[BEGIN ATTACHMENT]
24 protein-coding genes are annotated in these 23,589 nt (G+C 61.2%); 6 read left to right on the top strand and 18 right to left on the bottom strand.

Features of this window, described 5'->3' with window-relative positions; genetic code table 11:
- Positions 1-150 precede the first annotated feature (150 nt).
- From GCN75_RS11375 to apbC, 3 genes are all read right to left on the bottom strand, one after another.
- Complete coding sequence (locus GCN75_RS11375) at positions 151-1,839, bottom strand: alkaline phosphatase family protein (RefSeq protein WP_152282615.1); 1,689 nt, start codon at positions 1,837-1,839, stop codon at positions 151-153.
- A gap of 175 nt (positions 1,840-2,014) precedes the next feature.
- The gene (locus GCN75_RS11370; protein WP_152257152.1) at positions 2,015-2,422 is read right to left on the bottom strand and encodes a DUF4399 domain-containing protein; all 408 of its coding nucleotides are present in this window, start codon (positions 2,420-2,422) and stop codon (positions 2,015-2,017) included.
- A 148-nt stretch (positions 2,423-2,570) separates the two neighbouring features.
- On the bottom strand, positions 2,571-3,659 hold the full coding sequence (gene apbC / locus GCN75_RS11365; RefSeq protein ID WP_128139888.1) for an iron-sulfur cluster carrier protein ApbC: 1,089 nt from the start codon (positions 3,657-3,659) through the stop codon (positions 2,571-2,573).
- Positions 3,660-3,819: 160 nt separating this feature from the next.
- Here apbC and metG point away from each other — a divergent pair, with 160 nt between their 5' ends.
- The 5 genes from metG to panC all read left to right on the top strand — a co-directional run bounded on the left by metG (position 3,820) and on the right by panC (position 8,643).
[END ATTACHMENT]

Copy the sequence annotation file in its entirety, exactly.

24 protein-coding genes are annotated in these 23,589 nt (G+C 61.2%); 6 read left to right on the top strand and 18 right to left on the bottom strand.

Features of this window, described 5'->3' with window-relative positions; genetic code table 11:
- Positions 1-150 precede the first annotated feature (150 nt).
- From GCN75_RS11375 to apbC, 3 genes are all read right to left on the bottom strand, one after another.
- Complete coding sequence (locus GCN75_RS11375) at positions 151-1,839, bottom strand: alkaline phosphatase family protein (RefSeq protein WP_152282615.1); 1,689 nt, start codon at positions 1,837-1,839, stop codon at positions 151-153.
- A gap of 175 nt (positions 1,840-2,014) precedes the next feature.
- The gene (locus GCN75_RS11370; protein WP_152257152.1) at positions 2,015-2,422 is read right to left on the bottom strand and encodes a DUF4399 domain-containing protein; all 408 of its coding nucleotides are present in this window, start codon (positions 2,420-2,422) and stop codon (positions 2,015-2,017) included.
- A 148-nt stretch (positions 2,423-2,570) separates the two neighbouring features.
- On the bottom strand, positions 2,571-3,659 hold the full coding sequence (gene apbC / locus GCN75_RS11365; RefSeq protein ID WP_128139888.1) for an iron-sulfur cluster carrier protein ApbC: 1,089 nt from the start codon (positions 3,657-3,659) through the stop codon (positions 2,571-2,573).
- Positions 3,660-3,819: 160 nt separating this feature from the next.
- Here apbC and metG point away from each other — a divergent pair, with 160 nt between their 5' ends.
- The 5 genes from metG to panC all read left to right on the top strand — a co-directional run bounded on the left by metG (position 3,820) and on the right by panC (position 8,643).